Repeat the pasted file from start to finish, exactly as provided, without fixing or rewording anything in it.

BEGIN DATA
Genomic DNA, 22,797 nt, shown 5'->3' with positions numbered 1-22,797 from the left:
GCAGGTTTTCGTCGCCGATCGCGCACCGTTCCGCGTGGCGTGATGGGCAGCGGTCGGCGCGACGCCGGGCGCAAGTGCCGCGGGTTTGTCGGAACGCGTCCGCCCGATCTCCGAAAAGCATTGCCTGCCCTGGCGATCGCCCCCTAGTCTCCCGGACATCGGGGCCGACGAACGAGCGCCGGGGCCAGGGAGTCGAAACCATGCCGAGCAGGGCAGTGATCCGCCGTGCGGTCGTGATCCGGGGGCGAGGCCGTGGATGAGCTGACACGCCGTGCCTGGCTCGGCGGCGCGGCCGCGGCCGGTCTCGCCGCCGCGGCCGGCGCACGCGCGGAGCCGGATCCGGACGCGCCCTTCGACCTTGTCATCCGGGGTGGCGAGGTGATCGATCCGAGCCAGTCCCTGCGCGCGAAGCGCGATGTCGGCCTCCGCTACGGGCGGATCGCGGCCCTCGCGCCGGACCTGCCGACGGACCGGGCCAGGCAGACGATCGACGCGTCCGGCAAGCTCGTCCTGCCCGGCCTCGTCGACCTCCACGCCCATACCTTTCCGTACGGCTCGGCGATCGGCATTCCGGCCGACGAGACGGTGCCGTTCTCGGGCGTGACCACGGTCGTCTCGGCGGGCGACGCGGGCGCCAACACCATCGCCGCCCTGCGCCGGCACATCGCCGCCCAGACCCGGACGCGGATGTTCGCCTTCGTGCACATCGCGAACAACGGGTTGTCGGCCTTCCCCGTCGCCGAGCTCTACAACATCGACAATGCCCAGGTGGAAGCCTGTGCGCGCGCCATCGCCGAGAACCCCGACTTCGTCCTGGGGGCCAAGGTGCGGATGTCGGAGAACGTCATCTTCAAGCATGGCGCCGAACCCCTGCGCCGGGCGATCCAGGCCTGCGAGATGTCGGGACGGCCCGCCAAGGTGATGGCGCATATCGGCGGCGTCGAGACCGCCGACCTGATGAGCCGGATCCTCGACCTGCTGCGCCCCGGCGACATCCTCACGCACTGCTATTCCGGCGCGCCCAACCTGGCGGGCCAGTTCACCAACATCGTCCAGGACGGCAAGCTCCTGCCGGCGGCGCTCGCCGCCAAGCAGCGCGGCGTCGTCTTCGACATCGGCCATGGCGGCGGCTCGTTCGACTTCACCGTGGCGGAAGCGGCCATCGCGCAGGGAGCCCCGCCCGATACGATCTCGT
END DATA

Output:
Genomic DNA, 22,797 nt, shown 5'->3' with positions numbered 1-22,797 from the left:
GCAGGTTTTCGTCGCCGATCGCGCACCGTTCCGCGTGGCGTGATGGGCAGCGGTCGGCGCGACGCCGGGCGCAAGTGCCGCGGGTTTGTCGGAACGCGTCCGCCCGATCTCCGAAAAGCATTGCCTGCCCTGGCGATCGCCCCCTAGTCTCCCGGACATCGGGGCCGACGAACGAGCGCCGGGGCCAGGGAGTCGAAACCATGCCGAGCAGGGCAGTGATCCGCCGTGCGGTCGTGATCCGGGGGCGAGGCCGTGGATGAGCTGACACGCCGTGCCTGGCTCGGCGGCGCGGCCGCGGCCGGTCTCGCCGCCGCGGCCGGCGCACGCGCGGAGCCGGATCCGGACGCGCCCTTCGACCTTGTCATCCGGGGTGGCGAGGTGATCGATCCGAGCCAGTCCCTGCGCGCGAAGCGCGATGTCGGCCTCCGCTACGGGCGGATCGCGGCCCTCGCGCCGGACCTGCCGACGGACCGGGCCAGGCAGACGATCGACGCGTCCGGCAAGCTCGTCCTGCCCGGCCTCGTCGACCTCCACGCCCATACCTTTCCGTACGGCTCGGCGATCGGCATTCCGGCCGACGAGACGGTGCCGTTCTCGGGCGTGACCACGGTCGTCTCGGCGGGCGACGCGGGCGCCAACACCATCGCCGCCCTGCGCCGGCACATCGCCGCCCAGACCCGGACGCGGATGTTCGCCTTCGTGCACATCGCGAACAACGGGTTGTCGGCCTTCCCCGTCGCCGAGCTCTACAACATCGACAATGCCCAGGTGGAAGCCTGTGCGCGCGCCATCGCCGAGAACCCCGACTTCGTCCTGGGGGCCAAGGTGCGGATGTCGGAGAACGTCATCTTCAAGCATGGCGCCGAACCCCTGCGCCGGGCGATCCAGGCCTGCGAGATGTCGGGACGGCCCGCCAAGGTGATGGCGCATATCGGCGGCGTCGAGACCGCCGACCTGATGAGCCGGATCCTCGACCTGCTGCGCCCCGGCGACATCCTCACGCACTGCTATTCCGGCGCGCCCAACCTGGCGGGCCAGTTCACCAACATCGTCCAGGACGGCAAGCTCCTGCCGGCGGCGCTCGCCGCCAAGCAGCGCGGCGTCGTCTTCGACATCGGCCATGGCGGCGGCTCGTTCGACTTCACCGTGGCGGAAGCGGCCATCGCGCAGGGAGCCCCGCCCGATACGATCTCGT